We have been writing for some time now about economic and political uncertainty. One factor underpinning both these conditions is the technological change that is transforming the economy, disrupting long-standing industries, eliminating jobs, and creating tremendous anxiety about the future of employment.
Indeed, we often hear the argument that the world is changing faster than ever and we are on the edge of a precipice of joblessness—the “rise of the robots” will make us all unemployable and worse, unnecessary. But is this correct? How does it relate to current market conditions? And are we supposed to do anything about it?
First, it pays to remember that the tremendous amount of angst about artificial intelligence (AI) and the scary-sounding “rise of the robots” is not actually new or exclusive to our present circumstance. This anxiety has been around for a long, long time— Mary Shelley’s famous novel Frankenstein essentially captures the fear inherent in technology run amok, and man’s ability to innovate and create an AI well beyond his capacity to control. This anxiety explains well how a book written 200 years ago still resonates so powerfully today.
Second, our entire economic system is based on the principle of creative destruction, and technological change has always driven massive structural shifts in the economy. Let’s look at one obvious example—agriculture. The absolute peak in the number of Americans employed in the agriculture sector occurred in 1916, when such workers accounted for nearly a third of the total workforce. Today, the percentage of Americans employed in agriculture stands at just 1.5%. Now, according to a study of the period from 1929 to 2006, agricultural output increased by a factor of six in that time, while the broader economy grew by a factor of 13.1
This suggests two things:
- that the agriculture sector itself is radically more productive today than in the past, and
- that workers freed from the farm have gone on to find even more productive employment elsewhere in the economy.
This latter point is not to be understated— innovation in one area or segment of the economy tends to create wealth and opportunity that translates to other areas of the economy. For example, according to one estimate, since the broad introduction of the computer spreadsheet around 1980, fully 400,000 bookkeepers lost their jobs. But 600,000 new accounting jobs have been created—computation became radically cheaper and more accessible, so the value of and demand for data analysis increased dramatically.2 Indeed, the modern financial services industry in all its incarnations would not have been possible without the computational power of the personal computer and spreadsheets.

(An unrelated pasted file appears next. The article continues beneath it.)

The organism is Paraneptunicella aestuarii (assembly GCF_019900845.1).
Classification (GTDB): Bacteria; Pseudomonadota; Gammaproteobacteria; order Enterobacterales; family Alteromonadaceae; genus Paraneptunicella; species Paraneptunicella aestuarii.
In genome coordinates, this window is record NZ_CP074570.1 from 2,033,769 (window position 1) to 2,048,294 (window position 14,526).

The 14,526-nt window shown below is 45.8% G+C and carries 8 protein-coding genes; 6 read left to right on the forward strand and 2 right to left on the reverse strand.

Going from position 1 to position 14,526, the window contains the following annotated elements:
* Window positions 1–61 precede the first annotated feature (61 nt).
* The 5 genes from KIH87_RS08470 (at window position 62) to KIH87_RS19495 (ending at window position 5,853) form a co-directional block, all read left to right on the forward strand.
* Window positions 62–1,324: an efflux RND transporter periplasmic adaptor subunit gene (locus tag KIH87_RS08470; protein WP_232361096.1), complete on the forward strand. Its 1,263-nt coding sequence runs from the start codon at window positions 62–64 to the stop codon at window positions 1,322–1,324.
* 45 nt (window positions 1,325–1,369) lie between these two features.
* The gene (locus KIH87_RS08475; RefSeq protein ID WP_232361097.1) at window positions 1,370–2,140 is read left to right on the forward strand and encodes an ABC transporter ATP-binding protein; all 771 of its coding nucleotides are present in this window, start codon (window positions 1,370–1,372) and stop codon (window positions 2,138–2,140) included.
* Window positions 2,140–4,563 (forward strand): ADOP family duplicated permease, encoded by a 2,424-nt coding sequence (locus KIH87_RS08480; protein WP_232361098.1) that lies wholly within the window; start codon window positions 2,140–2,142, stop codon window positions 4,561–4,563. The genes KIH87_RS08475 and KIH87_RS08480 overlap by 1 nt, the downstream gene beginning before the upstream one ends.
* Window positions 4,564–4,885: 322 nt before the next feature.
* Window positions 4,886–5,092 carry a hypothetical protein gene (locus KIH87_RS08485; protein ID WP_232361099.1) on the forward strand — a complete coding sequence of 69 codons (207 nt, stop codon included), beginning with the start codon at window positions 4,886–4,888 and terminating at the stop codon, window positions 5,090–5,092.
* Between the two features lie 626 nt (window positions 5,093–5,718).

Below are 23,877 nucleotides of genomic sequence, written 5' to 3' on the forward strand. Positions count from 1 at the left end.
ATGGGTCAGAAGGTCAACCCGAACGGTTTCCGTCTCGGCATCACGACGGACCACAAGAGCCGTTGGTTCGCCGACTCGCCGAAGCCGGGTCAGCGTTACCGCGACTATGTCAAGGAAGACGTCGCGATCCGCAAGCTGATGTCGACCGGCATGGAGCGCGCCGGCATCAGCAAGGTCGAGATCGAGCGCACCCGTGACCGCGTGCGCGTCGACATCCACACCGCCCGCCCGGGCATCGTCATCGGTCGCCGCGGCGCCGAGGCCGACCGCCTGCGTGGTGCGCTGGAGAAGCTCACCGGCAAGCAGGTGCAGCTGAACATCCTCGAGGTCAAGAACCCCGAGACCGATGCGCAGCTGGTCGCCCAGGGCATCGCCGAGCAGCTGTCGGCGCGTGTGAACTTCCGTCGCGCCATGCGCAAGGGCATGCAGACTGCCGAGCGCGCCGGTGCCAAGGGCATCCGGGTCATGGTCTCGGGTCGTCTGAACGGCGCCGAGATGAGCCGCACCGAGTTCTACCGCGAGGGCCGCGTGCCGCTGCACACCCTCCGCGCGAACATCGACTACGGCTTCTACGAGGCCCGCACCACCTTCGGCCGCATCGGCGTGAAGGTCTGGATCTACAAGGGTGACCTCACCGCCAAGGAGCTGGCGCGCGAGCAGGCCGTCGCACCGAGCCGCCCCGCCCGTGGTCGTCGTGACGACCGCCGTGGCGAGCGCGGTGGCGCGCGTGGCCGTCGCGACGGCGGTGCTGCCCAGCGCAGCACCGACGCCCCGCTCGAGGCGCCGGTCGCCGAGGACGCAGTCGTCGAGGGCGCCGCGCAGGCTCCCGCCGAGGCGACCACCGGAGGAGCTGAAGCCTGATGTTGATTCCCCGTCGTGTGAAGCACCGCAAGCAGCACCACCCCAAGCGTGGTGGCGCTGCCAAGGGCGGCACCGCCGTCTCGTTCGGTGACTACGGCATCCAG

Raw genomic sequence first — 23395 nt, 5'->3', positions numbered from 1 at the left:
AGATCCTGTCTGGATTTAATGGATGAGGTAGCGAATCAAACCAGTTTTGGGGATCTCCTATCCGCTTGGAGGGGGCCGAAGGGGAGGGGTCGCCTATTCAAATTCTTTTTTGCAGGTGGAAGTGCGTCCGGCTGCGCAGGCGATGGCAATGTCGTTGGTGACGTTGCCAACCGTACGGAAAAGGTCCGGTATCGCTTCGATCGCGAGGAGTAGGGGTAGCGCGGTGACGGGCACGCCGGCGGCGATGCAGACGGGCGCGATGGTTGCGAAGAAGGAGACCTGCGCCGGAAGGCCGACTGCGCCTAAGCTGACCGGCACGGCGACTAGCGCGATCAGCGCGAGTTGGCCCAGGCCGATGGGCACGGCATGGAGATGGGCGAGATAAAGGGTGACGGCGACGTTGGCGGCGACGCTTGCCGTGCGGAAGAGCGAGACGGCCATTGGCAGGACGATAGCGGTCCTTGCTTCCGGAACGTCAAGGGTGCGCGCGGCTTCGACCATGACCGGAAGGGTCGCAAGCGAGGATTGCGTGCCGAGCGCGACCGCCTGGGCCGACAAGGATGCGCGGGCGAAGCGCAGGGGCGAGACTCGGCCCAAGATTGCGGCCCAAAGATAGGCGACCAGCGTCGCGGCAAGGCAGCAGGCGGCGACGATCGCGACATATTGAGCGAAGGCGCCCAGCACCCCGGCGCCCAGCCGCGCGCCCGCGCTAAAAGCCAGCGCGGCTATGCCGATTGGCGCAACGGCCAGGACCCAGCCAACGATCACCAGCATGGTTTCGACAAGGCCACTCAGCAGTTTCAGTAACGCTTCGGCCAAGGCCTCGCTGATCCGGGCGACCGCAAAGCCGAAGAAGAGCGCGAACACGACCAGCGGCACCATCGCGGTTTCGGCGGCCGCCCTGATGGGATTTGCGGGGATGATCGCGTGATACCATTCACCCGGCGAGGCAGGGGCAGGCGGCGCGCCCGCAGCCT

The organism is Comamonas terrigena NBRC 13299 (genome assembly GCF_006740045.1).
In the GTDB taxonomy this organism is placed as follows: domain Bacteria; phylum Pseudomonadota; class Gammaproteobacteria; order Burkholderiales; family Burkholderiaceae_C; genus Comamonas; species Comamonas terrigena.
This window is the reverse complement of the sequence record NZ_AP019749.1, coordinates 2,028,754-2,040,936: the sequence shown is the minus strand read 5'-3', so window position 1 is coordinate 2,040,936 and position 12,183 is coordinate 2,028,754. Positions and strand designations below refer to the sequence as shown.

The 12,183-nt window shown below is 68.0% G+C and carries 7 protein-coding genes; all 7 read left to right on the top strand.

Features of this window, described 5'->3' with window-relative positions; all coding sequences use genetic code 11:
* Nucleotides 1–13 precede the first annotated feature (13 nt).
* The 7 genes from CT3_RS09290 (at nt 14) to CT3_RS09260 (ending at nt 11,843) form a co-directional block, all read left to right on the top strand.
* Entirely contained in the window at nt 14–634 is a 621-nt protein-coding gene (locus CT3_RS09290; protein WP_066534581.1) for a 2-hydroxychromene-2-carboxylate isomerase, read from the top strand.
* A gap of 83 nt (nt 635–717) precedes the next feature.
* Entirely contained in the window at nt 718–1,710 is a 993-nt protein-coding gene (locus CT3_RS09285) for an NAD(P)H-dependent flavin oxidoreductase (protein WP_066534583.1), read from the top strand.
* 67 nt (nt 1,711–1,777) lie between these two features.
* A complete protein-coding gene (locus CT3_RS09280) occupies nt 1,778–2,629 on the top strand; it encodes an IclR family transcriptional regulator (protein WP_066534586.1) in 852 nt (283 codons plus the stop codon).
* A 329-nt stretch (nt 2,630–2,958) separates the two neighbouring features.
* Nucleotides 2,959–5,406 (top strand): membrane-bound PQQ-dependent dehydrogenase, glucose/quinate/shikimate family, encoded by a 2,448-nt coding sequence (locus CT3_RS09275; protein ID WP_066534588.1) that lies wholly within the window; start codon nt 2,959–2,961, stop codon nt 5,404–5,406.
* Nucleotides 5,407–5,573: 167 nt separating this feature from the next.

What is to Be Done?
This broader, long-term perspective provides important insight and context around current market conditions, where debates rage about valuations and the future relevance of entire industries.
We believe that actively investing in the companies transforming our lives through innovation is central to achieving financial goals.
Certainly, the purpose of financial markets is to allocate capital among companies with competing visions of the future. This central fact is one important reason we back active portfolio management—we believe it is vitally important to be able to differentiate among companies best able to earn attractive returns on capital and manage fundamental economic and technological change.
With respect to multi-asset portfolios and investor financial goals more broadly, we see little reason to deviate from predetermined asset targets or financial plans. Indeed, we believe that actively investing in the companies transforming our lives through innovation is central to achieving financial goals.
1 Alston, Julian, et al., Persistence Pays: U.S. Agricultural Productivity Growth and the Benefits from Public R&D Spending, Natural Resource Management and Policy 34, 9, 2010.
2 Goldstein, Jacob, and David Kestenbaum, “Episode 606: Spreadsheets!” Audio blog post. Planet Money. NPR, February 25, 2015.
The opinions expressed are those of Rich Weiss and are no guarantee of the future performance of any American Century Investments portfolio.
This material has been prepared for educational purposes only. It is not intended to provide, and should not be relied upon for, investment, accounting, legal or tax advice.